Smiths survive in sci-fi thriller

Undated Film Still Handout from After Earth. Pictured: WILL SMITH as Cypher Raige and SOPHIE OKONEDO as Faia Raige. See PA Feature FILM Film Reviews. Picture credit should read: PA Photo/Sony UK. WARNING: This picture must only be used to accompany PA Feature FILM Film Reviews.
Undated Film Still Handout from After Earth. Pictured: WILL SMITH as Cypher Raige and SOPHIE OKONEDO as Faia Raige. See PA Feature FILM Film Reviews. Picture credit should read: PA Photo/Sony UK. WARNING: This picture must only be used to accompany PA Feature FILM Film Reviews.

After Earth is a family affair, reuniting Will and Jaden Smith for the first time since 2006’s The Pursuit Of Happyness.

M Night Shyamalan’s sci-fi blockbuster is a perfect vehicle for Smith Snr to pass on the mantle, combining elements of I Am Legend and Independence Day with a deeply human story of a soldier struggling to connect with his child.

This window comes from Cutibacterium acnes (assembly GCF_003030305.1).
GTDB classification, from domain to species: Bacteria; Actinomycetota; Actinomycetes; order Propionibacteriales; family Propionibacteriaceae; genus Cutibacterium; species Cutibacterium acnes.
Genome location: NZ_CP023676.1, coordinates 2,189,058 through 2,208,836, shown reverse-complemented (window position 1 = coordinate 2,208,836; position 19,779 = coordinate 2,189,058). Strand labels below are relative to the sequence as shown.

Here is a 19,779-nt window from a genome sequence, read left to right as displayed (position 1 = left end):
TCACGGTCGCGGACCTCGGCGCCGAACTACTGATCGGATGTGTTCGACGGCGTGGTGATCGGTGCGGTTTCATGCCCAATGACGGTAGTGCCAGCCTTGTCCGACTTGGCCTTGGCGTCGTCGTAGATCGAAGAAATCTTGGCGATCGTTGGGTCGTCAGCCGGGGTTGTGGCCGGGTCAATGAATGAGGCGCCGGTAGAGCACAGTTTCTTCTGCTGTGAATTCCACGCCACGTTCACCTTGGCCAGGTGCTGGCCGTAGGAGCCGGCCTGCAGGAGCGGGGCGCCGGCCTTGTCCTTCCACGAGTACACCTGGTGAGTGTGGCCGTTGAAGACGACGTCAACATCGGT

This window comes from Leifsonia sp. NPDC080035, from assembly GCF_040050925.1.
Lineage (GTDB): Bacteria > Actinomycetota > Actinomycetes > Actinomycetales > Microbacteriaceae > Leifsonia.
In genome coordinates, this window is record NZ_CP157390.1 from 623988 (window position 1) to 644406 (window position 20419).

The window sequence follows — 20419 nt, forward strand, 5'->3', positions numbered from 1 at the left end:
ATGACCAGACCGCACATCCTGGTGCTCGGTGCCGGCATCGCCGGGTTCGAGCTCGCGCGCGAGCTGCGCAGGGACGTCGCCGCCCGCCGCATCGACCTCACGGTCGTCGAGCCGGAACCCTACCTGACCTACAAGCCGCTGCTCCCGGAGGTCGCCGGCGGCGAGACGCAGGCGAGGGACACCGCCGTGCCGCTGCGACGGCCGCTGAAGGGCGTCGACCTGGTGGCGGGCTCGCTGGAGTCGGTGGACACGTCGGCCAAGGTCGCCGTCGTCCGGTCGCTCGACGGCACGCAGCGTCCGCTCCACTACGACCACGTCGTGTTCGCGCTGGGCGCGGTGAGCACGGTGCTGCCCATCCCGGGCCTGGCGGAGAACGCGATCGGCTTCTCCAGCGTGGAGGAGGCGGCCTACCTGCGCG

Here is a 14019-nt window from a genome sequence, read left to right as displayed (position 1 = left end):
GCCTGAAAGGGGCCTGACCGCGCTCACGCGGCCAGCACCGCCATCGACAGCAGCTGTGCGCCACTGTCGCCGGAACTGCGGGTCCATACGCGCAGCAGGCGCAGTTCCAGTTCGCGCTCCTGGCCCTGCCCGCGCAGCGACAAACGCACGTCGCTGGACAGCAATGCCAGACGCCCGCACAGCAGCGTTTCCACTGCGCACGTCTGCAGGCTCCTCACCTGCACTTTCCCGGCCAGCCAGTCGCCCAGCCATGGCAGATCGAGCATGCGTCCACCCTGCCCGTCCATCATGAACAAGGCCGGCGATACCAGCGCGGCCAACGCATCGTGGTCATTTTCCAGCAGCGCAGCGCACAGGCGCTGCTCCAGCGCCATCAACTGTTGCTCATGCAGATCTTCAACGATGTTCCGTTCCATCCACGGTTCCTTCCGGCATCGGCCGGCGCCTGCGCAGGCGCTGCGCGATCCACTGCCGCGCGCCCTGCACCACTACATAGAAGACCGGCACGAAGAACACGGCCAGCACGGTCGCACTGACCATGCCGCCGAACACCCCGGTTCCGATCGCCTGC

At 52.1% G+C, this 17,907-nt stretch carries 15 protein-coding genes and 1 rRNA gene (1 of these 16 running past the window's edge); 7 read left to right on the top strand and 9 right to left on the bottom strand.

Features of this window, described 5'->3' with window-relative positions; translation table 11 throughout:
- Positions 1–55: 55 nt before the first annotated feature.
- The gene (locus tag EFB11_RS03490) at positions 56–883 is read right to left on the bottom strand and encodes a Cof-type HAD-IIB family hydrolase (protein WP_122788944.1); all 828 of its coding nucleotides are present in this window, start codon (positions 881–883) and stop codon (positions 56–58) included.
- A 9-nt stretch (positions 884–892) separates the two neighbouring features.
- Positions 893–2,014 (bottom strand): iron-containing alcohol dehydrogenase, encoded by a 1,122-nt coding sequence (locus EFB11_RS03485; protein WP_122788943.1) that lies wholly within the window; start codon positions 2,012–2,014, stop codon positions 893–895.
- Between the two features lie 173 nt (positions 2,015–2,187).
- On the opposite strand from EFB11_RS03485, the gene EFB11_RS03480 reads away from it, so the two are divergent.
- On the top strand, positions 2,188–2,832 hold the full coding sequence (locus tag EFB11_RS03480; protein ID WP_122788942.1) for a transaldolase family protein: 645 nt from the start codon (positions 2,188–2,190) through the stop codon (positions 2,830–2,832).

Set 1,000 years after cataclysmic events that almost snuffed out mankind, After Earth is a rites-of-passage story viewed largely through the eyes of a boy desperate to impress his idol.

In the distant future, Earth is a devastated wasteland, uninhabited by humans who have relocated to Nova Prime.

This new planet is home to an alien race called The Skrel, which views humans as vermin.

So The Skrel unleash The Ursa: hideously deformed creatures which prey on fear.

One man, General Cypher Raige (Will Smith) from the Ranger Corps, learns to overcome his fear through a phenomenon called “ghosting”, which allows him to walk among The Ursa undetected.

Cypher’s son Kitai (Jaden Smith) trains for the Corps in order to overcome his guilt about the death of his older sister (Zoe Isabella Kravitz).

However, Kitai is reckless, and his application is rejected, leading Cypher’s wife Faia (Sophie Okonedo) to instigate father-son bonding on her husband’s final mission.

An asteroid storm damages their spaceship, which crashes on Earth.

With his father critically ill, Kitai must stay cool to retrieve a rescue beacon and alert HQ to their predicament.

While there are tender moments in Shyamalan’s script, emotions are often overwhelmed by a blitzkrieg of special effects and action sequences. We can at least be thankful that the novelty of 3D is not employed here - Kitai’s predators look unrealistic enough in 2D.

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